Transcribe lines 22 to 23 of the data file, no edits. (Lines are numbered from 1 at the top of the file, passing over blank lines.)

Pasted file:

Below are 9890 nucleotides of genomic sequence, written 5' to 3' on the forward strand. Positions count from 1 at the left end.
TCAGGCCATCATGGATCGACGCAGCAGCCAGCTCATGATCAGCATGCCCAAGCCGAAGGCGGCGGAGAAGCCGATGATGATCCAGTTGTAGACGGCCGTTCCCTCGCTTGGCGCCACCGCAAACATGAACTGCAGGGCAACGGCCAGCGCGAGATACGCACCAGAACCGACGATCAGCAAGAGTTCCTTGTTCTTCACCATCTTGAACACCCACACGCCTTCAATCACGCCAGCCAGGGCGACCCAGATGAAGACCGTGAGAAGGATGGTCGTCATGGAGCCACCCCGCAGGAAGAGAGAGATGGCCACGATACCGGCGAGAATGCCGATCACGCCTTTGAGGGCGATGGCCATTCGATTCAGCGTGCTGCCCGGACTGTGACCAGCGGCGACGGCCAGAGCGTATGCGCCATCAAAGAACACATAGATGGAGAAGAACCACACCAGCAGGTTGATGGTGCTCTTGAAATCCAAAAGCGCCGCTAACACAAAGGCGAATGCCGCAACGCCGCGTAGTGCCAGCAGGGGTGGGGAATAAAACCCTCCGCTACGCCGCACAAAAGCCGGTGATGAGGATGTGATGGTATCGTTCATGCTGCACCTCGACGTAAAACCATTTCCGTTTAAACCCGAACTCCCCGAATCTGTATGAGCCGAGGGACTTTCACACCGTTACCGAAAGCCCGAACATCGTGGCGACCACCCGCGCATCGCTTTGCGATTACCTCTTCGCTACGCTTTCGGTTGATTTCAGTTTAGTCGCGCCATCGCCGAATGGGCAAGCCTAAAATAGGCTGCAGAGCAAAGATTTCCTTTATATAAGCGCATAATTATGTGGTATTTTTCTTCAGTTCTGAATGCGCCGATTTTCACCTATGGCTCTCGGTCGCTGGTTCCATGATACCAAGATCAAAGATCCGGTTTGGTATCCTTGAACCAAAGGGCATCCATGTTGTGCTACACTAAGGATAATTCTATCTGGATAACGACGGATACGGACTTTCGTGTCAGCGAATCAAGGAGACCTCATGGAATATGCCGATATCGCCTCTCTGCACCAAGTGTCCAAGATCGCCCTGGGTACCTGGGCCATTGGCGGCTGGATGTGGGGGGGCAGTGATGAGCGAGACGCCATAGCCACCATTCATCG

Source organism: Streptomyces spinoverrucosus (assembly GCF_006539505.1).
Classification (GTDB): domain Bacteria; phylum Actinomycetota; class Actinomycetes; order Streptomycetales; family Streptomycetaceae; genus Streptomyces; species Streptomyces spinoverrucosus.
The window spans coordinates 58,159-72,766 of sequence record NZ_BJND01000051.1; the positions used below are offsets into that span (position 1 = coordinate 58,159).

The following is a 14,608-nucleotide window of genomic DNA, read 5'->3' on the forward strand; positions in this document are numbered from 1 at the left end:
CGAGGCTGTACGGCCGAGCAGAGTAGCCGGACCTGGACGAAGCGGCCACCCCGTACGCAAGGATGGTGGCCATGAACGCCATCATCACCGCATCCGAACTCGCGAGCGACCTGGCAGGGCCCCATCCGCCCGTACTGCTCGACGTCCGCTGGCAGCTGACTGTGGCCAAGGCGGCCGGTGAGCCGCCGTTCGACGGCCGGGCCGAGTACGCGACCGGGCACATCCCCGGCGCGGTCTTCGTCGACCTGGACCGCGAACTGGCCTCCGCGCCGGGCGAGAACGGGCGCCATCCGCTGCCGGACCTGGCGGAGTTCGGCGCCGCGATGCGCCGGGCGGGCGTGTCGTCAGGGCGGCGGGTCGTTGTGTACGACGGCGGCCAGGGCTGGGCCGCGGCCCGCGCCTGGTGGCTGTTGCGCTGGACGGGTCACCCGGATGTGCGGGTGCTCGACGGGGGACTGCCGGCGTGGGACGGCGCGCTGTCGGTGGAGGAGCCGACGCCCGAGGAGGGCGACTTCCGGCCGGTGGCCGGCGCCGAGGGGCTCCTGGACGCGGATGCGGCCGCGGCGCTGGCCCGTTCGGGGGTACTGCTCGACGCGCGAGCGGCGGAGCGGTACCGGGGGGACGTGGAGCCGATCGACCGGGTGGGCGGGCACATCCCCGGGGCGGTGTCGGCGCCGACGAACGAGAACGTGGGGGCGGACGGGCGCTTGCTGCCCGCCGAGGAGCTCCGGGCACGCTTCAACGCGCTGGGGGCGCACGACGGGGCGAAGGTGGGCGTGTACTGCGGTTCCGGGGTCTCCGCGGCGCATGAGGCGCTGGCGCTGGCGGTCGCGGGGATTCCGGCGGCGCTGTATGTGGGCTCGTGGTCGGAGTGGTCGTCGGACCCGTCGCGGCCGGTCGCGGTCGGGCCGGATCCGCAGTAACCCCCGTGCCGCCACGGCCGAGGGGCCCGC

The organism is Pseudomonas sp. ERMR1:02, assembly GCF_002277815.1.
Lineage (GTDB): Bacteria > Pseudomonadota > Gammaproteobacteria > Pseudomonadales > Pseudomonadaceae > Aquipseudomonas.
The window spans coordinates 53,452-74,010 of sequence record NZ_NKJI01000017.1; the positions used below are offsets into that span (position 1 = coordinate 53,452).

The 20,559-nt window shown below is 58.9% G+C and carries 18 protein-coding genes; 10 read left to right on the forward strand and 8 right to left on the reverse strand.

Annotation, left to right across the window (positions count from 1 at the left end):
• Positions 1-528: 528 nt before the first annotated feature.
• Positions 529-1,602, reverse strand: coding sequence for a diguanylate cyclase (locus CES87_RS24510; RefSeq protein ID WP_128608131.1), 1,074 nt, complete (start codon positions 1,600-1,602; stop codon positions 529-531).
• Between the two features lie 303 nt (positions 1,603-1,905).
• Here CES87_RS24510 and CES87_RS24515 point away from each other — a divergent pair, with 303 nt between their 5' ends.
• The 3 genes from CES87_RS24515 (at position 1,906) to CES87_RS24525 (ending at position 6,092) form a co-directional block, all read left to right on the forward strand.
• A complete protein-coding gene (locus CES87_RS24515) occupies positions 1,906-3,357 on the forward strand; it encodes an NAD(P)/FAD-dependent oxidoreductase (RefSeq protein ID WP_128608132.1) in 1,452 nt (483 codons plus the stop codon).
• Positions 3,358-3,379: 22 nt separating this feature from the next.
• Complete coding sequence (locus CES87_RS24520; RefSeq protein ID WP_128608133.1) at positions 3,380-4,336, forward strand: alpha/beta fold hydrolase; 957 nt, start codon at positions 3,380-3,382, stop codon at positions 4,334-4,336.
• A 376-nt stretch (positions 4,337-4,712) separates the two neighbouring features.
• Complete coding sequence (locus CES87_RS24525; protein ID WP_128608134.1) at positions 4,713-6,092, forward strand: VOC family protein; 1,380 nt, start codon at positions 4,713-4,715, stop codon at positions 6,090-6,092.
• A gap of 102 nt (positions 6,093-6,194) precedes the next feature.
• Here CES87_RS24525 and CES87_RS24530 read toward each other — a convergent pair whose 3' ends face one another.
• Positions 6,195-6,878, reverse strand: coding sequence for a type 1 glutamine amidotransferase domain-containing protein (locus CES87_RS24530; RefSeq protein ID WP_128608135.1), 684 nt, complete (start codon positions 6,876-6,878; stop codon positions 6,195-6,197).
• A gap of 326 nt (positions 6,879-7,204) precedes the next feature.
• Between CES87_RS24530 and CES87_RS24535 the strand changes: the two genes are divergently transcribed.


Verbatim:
• Complete coding sequence (locus CES87_RS24525; protein ID WP_128608134.1) at positions 4,713-6,092, forward strand: VOC family protein; 1,380 nt, start codon at positions 4,713-4,715, stop codon at positions 6,090-6,092.
• A gap of 102 nt (positions 6,093-6,194) precedes the next feature.